Skip to main content

If not for yourself, do it for your family and loved ones.


​​My wife has been after me about getting a medical checkup. I feel fine. What’s the big deal?

“You’re not alone. Many men avoid going to the doctor. Maybe you’re not comfortable talking about your health concerns, or maybe since you feel okay you simply don’t see any reason to see your doctor. But consider this: When you get a preventive medical checkup, you’re not just doing it for yourself.  You’re doing it for your family and loved ones,” says Victor Simms, M.D., M.P.H., F.A.C.P., chief of Internal Medicine at Kelsey- Seybold Clinic.

In our fast-paced society with work pressures and time constraints, men often forego medical care. But it’s important to make preventive visits to your doctor. You need to get the appropriate screenings done. It’s also important to establish a working relationship with a doctor in the event something is found.

Potential recommendations for health screenings for men are listed as follows. However, your doctor may recommend different screenings based on your health history, age and family medical history and other factors.

These include:​​
  • Blood pressure.
  • Cholesterol test.
  • Colorectal cancer screening.
  • Prostate cancer screening.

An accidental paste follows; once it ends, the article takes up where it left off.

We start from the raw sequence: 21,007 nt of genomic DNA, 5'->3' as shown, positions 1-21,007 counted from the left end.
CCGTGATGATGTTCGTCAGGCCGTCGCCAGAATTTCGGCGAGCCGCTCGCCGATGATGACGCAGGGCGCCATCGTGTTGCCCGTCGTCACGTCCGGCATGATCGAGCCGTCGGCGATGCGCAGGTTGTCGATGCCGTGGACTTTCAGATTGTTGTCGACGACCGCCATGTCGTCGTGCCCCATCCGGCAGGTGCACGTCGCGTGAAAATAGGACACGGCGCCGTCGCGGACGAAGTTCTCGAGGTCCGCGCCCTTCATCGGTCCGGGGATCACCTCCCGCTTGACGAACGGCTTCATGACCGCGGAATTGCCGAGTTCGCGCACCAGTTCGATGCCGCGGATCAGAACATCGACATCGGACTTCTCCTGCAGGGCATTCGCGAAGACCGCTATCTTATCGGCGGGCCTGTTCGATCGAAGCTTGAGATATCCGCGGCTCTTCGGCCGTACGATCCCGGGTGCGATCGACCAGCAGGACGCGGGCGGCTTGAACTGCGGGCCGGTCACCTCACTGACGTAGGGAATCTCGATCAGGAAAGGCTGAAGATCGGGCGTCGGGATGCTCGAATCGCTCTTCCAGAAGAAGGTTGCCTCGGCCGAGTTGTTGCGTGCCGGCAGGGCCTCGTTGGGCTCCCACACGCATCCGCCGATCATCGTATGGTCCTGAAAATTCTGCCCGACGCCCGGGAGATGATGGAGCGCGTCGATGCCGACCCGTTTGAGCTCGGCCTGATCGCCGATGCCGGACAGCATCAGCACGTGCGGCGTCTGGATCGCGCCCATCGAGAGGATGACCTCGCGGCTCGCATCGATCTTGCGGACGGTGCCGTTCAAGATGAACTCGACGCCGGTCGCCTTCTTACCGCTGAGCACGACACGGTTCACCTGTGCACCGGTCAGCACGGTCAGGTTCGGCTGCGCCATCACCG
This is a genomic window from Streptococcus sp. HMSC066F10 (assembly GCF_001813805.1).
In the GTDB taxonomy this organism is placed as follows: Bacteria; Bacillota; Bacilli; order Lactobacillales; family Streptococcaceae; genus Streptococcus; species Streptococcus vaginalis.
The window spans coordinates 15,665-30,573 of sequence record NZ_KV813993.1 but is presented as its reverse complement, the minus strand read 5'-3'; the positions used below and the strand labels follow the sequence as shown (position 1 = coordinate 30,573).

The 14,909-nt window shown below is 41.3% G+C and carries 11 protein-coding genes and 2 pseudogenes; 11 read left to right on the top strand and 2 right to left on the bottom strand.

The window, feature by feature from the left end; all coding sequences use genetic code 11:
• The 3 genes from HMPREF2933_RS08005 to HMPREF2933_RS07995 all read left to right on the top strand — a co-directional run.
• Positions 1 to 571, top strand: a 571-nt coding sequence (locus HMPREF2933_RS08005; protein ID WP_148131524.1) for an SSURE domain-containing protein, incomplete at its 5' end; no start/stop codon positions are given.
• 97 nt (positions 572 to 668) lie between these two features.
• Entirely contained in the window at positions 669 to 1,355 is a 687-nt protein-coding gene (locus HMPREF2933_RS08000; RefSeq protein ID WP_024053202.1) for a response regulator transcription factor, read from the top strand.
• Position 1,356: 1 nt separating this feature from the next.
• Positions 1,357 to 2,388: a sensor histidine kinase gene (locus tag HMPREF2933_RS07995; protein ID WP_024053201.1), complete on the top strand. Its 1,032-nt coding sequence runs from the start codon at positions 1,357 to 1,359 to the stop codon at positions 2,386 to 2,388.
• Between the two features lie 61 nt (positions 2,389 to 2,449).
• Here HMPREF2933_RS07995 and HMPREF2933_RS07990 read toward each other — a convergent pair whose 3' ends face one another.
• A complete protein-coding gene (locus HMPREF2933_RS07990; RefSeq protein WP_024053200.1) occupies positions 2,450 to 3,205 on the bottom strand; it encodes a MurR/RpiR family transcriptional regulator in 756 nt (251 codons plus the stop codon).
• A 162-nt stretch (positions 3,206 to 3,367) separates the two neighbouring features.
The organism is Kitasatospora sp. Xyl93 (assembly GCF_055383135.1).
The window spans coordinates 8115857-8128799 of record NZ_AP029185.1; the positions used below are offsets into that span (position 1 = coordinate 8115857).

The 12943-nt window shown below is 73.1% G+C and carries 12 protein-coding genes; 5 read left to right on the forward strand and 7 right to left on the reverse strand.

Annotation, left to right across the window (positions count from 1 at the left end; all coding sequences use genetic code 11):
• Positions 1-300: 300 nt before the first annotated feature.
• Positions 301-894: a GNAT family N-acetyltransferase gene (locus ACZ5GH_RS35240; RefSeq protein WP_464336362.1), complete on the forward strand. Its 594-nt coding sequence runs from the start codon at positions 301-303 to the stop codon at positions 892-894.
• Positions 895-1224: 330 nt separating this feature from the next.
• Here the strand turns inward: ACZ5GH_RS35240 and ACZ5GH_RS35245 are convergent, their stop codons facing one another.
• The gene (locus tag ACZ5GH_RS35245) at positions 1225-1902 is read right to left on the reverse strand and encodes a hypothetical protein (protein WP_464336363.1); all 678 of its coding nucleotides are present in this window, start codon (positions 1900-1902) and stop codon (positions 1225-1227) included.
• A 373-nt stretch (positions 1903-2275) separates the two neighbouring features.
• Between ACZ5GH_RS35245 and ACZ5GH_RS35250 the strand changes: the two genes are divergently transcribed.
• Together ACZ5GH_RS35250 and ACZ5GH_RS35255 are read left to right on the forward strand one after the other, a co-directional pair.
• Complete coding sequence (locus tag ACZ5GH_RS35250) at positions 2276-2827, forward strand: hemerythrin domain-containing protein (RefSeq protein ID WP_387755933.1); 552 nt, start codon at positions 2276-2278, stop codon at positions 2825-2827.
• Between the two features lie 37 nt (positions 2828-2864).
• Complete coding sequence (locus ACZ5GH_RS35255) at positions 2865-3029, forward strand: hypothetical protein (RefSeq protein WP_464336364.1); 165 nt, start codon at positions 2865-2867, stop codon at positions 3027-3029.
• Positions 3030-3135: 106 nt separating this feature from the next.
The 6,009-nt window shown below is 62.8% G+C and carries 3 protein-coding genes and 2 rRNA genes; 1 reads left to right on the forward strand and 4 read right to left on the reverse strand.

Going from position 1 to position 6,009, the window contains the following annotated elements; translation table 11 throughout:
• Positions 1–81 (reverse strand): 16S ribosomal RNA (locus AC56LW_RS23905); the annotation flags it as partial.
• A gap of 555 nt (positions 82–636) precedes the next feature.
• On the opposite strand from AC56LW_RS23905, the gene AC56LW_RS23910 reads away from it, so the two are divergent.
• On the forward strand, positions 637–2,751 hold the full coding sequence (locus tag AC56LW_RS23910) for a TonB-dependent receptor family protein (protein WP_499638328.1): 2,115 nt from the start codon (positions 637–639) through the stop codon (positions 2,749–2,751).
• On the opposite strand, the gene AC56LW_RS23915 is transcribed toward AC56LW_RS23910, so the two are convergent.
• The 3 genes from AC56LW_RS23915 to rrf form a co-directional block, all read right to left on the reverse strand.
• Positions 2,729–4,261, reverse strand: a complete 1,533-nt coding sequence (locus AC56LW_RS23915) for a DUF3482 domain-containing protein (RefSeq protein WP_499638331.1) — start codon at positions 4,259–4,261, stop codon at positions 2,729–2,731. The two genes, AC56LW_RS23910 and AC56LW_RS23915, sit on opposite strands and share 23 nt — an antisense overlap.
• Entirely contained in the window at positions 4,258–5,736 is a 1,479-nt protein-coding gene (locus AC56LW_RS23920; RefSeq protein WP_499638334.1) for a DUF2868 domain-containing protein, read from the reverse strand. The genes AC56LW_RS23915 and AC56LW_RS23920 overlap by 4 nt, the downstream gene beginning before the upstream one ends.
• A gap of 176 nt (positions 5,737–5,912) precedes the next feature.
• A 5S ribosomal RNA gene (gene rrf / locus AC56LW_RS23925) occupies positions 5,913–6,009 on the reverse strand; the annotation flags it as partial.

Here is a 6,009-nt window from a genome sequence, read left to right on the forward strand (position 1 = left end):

• Testicular examination.
  • Hearing test.
  • Other screening tests such as electrocardiogram (ECG), chest X-ray, blood chemistry test, fasting blood sugar test, urinalysis and skin examination.

“Screening tests can help find diseases early,” says Dr. Simms. “Talk to your doctor about which preventive medical checks and tests you need to help you stay healthy.”
Alternate Text
Victor Simms, MD, MPH, FACP

 

My philosophy of patient care is a combination of compassionate care for patients and the science of medicine. Part of what we do is not just to tell people the nuts and bolts of the science of what’s going on but also to walk with them through the process. I think most fear comes from not knowing. So the first thing we do is educate the patient about the disease and then I tell them how that’s going to affect their life and the things that we need to do to better them. In addition, I tell them I’m going to be going through the process with them. Whether that means they need to call me to ask questions, schedule extra visits to educate them or find other avenues of support for them. I think when people feel supported they know what they’re dealing with and the worry and feel about their illness dissipates.